Inhibition of SARS-CoV-2 polymerase by nucleotide analogs from a single-molecule perspective

Mona Seifert, Subhas C. Bera, Pauline van Nies, Robert N. Kirchdoerfer, Ashleigh Shannon, Thi Tuyet Nhung Le, Xiangzhi Meng, Martin Depken, David Dulin, More Authors

Research output: Contribution to journalArticleScientificpeer-review

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Abstract

The absence of 'shovel-ready' anti-coronavirus drugs during vaccine development has exceedingly worsened the SARS-CoV-2 pandemic. Furthermore, new vaccine-resistant variants and coronavirus outbreaks may occur in the near future, and we must be ready to face this possibility. However, efficient antiviral drugs are still lacking to this day, due to our poor understanding of the mode of incorporation and mechanism of action of nucleotides analogs that target the coronavirus polymerase to impair its essential activity. Here, we characterize the impact of remdesivir (RDV, the only FDA-approved anti-coronavirus drug) and other nucleotide analogs (NAs) on RNA synthesis by the coronavirus polymerase using a high-throughput, single-molecule, magnetic-tweezers platform. We reveal that the location of the modification in the ribose or in the base dictates the catalytic pathway(s) used for its incorporation. We show that RDV incorporation does not terminate viral RNA synthesis, but leads the polymerase into backtrack as far as 30 nt, which may appear as termination in traditional ensemble assays. SARS-CoV-2 is able to evade the endogenously synthesized product of the viperin antiviral protein, ddhCTP, though the polymerase incorporates this NA well. This experimental paradigm is essential to the discovery and development of therapeutics targeting viral polymerases.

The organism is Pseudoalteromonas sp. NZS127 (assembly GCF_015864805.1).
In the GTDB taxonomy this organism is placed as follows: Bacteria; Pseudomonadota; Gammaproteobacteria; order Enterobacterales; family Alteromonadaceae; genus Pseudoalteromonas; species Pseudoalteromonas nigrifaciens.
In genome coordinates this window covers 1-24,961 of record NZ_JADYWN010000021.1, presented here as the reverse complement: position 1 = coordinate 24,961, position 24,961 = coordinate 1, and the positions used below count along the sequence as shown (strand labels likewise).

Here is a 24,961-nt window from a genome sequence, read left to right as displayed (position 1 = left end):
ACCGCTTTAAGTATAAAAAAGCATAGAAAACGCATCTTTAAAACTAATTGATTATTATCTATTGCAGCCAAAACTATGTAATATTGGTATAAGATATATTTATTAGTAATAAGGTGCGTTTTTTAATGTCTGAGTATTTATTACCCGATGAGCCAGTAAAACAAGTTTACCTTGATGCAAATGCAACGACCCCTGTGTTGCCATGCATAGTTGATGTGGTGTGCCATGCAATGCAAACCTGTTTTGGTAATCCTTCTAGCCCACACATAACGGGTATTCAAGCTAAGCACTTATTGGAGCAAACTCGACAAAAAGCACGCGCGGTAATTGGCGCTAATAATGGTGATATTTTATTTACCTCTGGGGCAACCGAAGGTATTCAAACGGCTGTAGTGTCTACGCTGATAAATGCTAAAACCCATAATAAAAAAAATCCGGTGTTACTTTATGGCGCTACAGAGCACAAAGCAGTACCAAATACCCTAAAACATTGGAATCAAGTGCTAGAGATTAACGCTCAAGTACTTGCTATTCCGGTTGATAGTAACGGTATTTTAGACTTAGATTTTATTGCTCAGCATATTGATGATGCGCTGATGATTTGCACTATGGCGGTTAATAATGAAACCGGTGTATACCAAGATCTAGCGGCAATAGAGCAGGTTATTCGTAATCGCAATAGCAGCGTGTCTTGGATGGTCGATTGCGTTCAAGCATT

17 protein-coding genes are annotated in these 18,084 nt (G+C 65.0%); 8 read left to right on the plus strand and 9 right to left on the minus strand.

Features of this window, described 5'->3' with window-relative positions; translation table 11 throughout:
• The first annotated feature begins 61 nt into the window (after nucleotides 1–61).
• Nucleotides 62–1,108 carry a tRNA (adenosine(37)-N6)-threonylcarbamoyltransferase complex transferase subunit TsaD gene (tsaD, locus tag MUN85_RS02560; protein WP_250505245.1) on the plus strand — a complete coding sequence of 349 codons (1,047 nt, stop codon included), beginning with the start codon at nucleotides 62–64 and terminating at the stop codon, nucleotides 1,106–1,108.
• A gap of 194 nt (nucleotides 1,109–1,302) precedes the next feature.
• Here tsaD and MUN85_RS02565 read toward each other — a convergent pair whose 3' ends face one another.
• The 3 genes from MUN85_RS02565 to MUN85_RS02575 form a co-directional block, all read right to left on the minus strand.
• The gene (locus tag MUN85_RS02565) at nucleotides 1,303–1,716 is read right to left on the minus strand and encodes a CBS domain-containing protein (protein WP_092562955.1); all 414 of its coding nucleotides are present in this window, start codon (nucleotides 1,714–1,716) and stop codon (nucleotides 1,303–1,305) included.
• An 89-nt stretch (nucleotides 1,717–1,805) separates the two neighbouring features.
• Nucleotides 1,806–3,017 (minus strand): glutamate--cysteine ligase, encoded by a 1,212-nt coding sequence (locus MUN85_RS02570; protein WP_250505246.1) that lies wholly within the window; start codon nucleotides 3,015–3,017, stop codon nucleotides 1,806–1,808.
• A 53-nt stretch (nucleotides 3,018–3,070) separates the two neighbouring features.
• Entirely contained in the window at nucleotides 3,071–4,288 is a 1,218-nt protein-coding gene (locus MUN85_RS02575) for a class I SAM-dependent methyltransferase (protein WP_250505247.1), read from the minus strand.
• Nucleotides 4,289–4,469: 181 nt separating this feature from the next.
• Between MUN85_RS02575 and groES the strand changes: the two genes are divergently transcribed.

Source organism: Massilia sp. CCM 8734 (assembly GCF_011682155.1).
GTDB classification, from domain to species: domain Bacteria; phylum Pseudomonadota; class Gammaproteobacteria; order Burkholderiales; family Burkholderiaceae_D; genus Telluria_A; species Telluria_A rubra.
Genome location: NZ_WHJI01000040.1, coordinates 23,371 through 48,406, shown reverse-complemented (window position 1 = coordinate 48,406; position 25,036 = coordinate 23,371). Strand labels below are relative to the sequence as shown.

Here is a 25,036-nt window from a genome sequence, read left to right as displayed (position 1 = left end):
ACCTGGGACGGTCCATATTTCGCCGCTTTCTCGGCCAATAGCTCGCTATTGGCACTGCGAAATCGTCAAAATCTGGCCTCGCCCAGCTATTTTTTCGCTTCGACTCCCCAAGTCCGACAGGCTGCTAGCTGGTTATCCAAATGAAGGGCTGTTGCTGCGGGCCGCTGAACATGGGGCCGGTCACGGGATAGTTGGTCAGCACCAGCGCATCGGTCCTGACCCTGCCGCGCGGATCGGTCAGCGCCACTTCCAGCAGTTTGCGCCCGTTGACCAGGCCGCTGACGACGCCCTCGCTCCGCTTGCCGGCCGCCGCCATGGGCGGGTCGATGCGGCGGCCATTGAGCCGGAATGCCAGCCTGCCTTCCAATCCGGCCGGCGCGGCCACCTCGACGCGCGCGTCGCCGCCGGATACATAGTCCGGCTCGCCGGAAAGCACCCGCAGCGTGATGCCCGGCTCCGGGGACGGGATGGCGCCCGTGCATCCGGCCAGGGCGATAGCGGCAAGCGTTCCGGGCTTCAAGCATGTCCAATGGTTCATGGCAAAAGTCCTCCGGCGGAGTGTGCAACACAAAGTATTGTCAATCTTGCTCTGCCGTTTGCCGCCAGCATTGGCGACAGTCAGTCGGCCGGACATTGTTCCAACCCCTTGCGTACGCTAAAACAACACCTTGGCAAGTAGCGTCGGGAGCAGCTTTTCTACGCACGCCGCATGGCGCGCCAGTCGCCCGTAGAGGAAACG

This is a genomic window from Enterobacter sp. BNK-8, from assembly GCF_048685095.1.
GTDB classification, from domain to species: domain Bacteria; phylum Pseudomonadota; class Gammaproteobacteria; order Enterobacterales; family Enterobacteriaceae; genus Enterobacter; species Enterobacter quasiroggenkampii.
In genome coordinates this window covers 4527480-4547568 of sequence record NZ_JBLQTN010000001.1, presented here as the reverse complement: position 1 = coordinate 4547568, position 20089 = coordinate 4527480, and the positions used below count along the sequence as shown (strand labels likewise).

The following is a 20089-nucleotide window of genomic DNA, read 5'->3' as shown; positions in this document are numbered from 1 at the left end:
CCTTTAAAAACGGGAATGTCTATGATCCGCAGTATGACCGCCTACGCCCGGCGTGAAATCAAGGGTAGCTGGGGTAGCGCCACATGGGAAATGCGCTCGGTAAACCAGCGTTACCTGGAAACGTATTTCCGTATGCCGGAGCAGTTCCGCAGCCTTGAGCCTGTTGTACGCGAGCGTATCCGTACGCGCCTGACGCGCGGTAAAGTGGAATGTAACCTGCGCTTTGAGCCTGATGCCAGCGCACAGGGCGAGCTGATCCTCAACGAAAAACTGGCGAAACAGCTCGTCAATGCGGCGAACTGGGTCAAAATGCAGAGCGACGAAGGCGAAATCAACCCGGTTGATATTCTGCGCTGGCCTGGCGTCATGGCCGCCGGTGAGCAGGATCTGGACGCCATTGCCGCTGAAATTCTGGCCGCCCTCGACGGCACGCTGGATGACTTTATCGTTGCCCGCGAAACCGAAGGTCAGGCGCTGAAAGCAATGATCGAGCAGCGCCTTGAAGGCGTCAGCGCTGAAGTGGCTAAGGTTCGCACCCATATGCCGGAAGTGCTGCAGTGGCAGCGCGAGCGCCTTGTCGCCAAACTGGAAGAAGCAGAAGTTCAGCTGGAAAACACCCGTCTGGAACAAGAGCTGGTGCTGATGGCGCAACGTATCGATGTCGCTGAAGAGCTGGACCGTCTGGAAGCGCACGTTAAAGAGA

Original languageEnglish
Number of pages26
JournaleLife
Volume10
DOIs
Publication statusPublished - 2021

Keywords

  • antiviral drugs
  • high throughput magnetic tweezers
  • infectious disease
  • mechanism of action
  • microbiology
  • physics of living systems
  • Remdesivir
  • SARS-CoV-2
  • single molecule biophysics
  • virus

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